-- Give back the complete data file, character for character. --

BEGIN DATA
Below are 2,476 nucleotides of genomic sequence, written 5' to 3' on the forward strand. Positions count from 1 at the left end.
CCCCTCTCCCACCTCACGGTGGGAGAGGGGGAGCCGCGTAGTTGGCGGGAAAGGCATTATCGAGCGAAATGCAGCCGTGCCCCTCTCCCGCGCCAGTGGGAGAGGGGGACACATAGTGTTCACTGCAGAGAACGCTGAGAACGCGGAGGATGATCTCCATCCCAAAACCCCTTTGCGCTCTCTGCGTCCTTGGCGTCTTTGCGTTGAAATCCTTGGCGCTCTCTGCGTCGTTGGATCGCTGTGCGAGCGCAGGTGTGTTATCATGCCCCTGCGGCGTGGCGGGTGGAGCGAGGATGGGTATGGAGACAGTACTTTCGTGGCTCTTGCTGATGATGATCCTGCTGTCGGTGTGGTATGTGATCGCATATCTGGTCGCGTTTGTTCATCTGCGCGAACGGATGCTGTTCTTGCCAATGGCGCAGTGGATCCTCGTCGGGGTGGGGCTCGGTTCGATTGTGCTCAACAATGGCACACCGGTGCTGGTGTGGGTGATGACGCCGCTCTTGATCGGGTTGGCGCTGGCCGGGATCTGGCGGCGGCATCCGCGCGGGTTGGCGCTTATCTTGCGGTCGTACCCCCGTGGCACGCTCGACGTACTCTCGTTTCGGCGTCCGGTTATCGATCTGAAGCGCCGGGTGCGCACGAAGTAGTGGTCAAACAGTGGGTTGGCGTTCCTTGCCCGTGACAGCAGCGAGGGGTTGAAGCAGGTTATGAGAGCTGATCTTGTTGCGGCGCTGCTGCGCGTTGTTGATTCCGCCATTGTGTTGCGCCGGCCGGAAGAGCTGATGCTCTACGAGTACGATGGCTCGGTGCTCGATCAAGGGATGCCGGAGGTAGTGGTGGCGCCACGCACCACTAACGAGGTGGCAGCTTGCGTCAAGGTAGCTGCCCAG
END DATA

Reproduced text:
Below are 2,476 nucleotides of genomic sequence, written 5' to 3' on the forward strand. Positions count from 1 at the left end.
CCCCTCTCCCACCTCACGGTGGGAGAGGGGGAGCCGCGTAGTTGGCGGGAAAGGCATTATCGAGCGAAATGCAGCCGTGCCCCTCTCCCGCGCCAGTGGGAGAGGGGGACACATAGTGTTCACTGCAGAGAACGCTGAGAACGCGGAGGATGATCTCCATCCCAAAACCCCTTTGCGCTCTCTGCGTCCTTGGCGTCTTTGCGTTGAAATCCTTGGCGCTCTCTGCGTCGTTGGATCGCTGTGCGAGCGCAGGTGTGTTATCATGCCCCTGCGGCGTGGCGGGTGGAGCGAGGATGGGTATGGAGACAGTACTTTCGTGGCTCTTGCTGATGATGATCCTGCTGTCGGTGTGGTATGTGATCGCATATCTGGTCGCGTTTGTTCATCTGCGCGAACGGATGCTGTTCTTGCCAATGGCGCAGTGGATCCTCGTCGGGGTGGGGCTCGGTTCGATTGTGCTCAACAATGGCACACCGGTGCTGGTGTGGGTGATGACGCCGCTCTTGATCGGGTTGGCGCTGGCCGGGATCTGGCGGCGGCATCCGCGCGGGTTGGCGCTTATCTTGCGGTCGTACCCCCGTGGCACGCTCGACGTACTCTCGTTTCGGCGTCCGGTTATCGATCTGAAGCGCCGGGTGCGCACGAAGTAGTGGTCAAACAGTGGGTTGGCGTTCCTTGCCCGTGACAGCAGCGAGGGGTTGAAGCAGGTTATGAGAGCTGATCTTGTTGCGGCGCTGCTGCGCGTTGTTGATTCCGCCATTGTGTTGCGCCGGCCGGAAGAGCTGATGCTCTACGAGTACGATGGCTCGGTGCTCGATCAAGGGATGCCGGAGGTAGTGGTGGCGCCACGCACCACTAACGAGGTGGCAGCTTGCGTCAAGGTAGCTGCCCAG